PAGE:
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Thursday, 12 April 1973
Page: 1376


Mr STREET (CORANGAMITE, VICTORIA) - My question is directed to the Minister for Social Security. Is it now Government policy that jobs offered to registered job seekers must be of the same trade as or equivalent in nature to the work they did previously? Could this result in people who are able to work and for whom work is available being placed on the unemployment benefit at a lower rate of income than that provided by a job which would enable them to make a productive contribution to the community? In view of the Minister's reply a moment ago to the honourable member for Diamond Valley and his expressed concern for an efficient allocation of resources, does he think that this will improve the living standards of the people concerned and their families and lead to a more efficient use of our human resources?


Mr HAYDEN - The decision to alter the manual of procedures in relation to the unemployment benefit, specifically in the area to which the honourable member referred, was made in response to the right of individuals to dignity and self-respect in their vocational calling. What we tried to do was eliminate the coercion and repression which riddle the whole system of manual procedures. The procedures as changed do not preclude an unemployment beneficiary from taking a job at a lower rating than that which he normally follows, if he wishes to. But what it does do is exclude the right of coercion, of authoritarian direction, in regard, for instance, to requiring a highly skilled worker to take a totally unskilled job. I believe that this step is absolutely necessary.

Up to the present there have been more than 100.000 people unemployed in the community and they are the casualties of the disastrous economic policies of the last Government. They are unemployed not through any fault of their own but because of the incompetence with which economic policy was applied in this community. It is bad enough to have these people lose their self-respect and their sense of dignity by being cast into unemployment without having imposed on them odious practices which create in many people a sense of being demeaned. We have aimed at introducing elements of self-respct within the procedures where unemployment benefit is provided.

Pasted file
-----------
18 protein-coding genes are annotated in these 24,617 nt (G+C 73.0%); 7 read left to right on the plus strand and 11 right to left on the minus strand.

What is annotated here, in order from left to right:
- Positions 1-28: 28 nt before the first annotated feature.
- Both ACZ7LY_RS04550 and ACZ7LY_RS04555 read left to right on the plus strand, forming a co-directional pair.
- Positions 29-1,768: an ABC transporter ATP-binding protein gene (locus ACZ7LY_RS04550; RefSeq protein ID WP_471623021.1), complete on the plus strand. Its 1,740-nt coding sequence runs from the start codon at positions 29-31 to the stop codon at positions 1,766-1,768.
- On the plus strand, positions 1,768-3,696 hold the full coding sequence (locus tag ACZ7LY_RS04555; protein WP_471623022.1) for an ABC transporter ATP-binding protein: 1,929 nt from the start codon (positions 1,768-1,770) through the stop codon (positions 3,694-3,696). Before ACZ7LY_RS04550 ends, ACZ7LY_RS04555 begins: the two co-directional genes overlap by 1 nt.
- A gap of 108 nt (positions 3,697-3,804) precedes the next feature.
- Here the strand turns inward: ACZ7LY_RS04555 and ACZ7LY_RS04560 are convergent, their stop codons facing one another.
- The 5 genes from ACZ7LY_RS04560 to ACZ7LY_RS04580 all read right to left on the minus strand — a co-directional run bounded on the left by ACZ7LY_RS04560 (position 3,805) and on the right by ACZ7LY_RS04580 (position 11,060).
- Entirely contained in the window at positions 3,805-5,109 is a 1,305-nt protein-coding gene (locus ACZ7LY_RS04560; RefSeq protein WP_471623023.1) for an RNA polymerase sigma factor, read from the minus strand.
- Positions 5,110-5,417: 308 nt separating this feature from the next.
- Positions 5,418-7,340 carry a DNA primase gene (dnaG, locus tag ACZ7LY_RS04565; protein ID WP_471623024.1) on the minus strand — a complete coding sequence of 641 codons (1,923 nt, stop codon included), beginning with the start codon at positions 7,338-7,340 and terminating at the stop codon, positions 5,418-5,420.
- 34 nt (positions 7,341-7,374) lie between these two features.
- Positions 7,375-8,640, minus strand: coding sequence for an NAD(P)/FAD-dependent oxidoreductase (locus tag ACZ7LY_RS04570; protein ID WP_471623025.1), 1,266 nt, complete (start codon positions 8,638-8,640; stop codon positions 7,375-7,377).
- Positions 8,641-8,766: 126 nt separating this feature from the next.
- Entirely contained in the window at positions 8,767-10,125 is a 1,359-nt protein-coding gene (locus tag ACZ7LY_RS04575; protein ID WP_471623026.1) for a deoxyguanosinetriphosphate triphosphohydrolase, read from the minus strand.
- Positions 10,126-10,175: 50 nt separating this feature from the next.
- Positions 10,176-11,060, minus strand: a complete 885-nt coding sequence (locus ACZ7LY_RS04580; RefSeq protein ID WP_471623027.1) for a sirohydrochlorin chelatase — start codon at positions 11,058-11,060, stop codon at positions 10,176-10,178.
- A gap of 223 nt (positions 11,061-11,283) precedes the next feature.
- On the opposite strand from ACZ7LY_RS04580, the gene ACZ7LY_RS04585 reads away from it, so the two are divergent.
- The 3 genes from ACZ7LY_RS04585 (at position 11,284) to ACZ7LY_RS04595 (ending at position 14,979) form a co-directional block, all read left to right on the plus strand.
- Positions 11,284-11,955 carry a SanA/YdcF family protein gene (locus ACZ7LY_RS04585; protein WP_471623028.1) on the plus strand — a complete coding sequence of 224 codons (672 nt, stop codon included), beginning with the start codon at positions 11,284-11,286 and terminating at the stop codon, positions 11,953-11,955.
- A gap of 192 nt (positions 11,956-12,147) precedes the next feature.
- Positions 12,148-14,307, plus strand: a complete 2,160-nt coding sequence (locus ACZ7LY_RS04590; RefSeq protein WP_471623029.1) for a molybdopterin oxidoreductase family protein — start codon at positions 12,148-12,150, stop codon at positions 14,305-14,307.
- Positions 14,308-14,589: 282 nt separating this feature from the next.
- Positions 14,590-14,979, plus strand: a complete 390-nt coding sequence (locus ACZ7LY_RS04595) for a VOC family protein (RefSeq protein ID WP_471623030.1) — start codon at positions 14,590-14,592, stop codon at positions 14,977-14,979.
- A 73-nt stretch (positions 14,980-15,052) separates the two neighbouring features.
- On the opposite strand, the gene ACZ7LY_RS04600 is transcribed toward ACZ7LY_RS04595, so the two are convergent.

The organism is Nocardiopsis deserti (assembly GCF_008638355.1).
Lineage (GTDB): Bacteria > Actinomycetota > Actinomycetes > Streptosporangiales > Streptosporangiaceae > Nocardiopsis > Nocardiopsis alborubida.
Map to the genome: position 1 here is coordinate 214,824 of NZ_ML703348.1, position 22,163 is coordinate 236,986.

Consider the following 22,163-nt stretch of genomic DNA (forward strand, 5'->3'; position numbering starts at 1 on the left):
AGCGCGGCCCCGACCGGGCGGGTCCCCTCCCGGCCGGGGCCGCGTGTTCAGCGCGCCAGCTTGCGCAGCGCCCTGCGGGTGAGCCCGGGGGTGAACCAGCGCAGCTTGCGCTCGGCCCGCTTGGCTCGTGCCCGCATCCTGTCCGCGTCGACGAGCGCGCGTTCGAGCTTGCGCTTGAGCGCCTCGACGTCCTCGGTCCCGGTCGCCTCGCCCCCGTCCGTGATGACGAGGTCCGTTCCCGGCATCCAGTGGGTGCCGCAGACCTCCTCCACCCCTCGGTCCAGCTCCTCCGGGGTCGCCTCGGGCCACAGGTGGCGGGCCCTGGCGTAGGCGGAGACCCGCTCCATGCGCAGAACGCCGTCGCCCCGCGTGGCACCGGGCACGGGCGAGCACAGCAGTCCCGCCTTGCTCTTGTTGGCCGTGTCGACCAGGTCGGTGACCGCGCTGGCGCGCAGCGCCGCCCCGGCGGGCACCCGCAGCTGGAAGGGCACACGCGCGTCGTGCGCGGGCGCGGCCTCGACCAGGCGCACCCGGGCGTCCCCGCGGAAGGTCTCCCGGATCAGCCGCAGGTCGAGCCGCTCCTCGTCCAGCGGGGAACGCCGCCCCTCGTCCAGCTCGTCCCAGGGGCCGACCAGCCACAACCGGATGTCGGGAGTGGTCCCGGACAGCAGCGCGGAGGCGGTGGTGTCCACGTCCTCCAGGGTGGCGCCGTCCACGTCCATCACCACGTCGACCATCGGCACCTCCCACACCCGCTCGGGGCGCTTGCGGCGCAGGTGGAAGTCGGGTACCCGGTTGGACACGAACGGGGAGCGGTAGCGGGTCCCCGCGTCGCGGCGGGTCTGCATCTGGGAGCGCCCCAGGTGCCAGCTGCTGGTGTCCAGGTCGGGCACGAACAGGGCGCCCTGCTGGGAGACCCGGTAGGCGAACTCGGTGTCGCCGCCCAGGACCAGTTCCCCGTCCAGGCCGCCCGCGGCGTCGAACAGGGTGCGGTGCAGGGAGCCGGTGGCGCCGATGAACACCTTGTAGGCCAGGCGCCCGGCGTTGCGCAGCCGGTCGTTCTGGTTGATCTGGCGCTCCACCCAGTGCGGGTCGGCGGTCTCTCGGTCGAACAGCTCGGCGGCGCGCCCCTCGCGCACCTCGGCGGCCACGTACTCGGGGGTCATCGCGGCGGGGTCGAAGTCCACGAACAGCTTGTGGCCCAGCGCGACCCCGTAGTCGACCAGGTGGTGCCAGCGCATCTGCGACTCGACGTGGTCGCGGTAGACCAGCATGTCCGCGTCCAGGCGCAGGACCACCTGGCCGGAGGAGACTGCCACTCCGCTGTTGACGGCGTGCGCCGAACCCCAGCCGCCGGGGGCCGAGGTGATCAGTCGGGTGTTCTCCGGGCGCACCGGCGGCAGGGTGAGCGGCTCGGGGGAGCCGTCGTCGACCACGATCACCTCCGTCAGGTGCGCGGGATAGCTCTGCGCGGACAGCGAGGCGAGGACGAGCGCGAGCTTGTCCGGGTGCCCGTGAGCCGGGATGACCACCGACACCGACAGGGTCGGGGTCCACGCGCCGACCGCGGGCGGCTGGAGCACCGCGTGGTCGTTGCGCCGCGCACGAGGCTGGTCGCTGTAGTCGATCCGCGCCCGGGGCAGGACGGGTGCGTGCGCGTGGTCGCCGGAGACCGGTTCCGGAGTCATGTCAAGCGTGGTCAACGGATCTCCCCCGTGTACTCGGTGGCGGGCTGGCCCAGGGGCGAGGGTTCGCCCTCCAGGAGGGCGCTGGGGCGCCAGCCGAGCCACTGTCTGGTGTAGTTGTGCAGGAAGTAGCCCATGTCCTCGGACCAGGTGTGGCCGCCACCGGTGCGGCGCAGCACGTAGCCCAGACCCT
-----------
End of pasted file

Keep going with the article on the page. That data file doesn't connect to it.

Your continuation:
There is another thing we have done and which some members of the Opposition have opposed quite vigorously. The honourable member for Mackellar, for instance, when Minister for Social Services, was particularly vocal in his objections to our generous moves to increase unemployment benefit. Until the recent amendments to the Social Services Act. unemployment benefits for a man, a wife and 2 children were $18 a week below the updated poverty line, and they have been below that poverty line for a very, very long time. Thi:, was a national scandal, but the former Minister for Social Services made the objection tha* these benefits were too generous and by implication ought not to have been increased. This belief was put forward on the sole argument - a very questionable on and one which seems to reveal certain biases he has - that it would destroy the moral fibre and the drive for self-improvement of Aborigines. 1 reject these sorts of repressive authoritarian attitudes which- are implicit in so much of what the Opposition did when it was a government.







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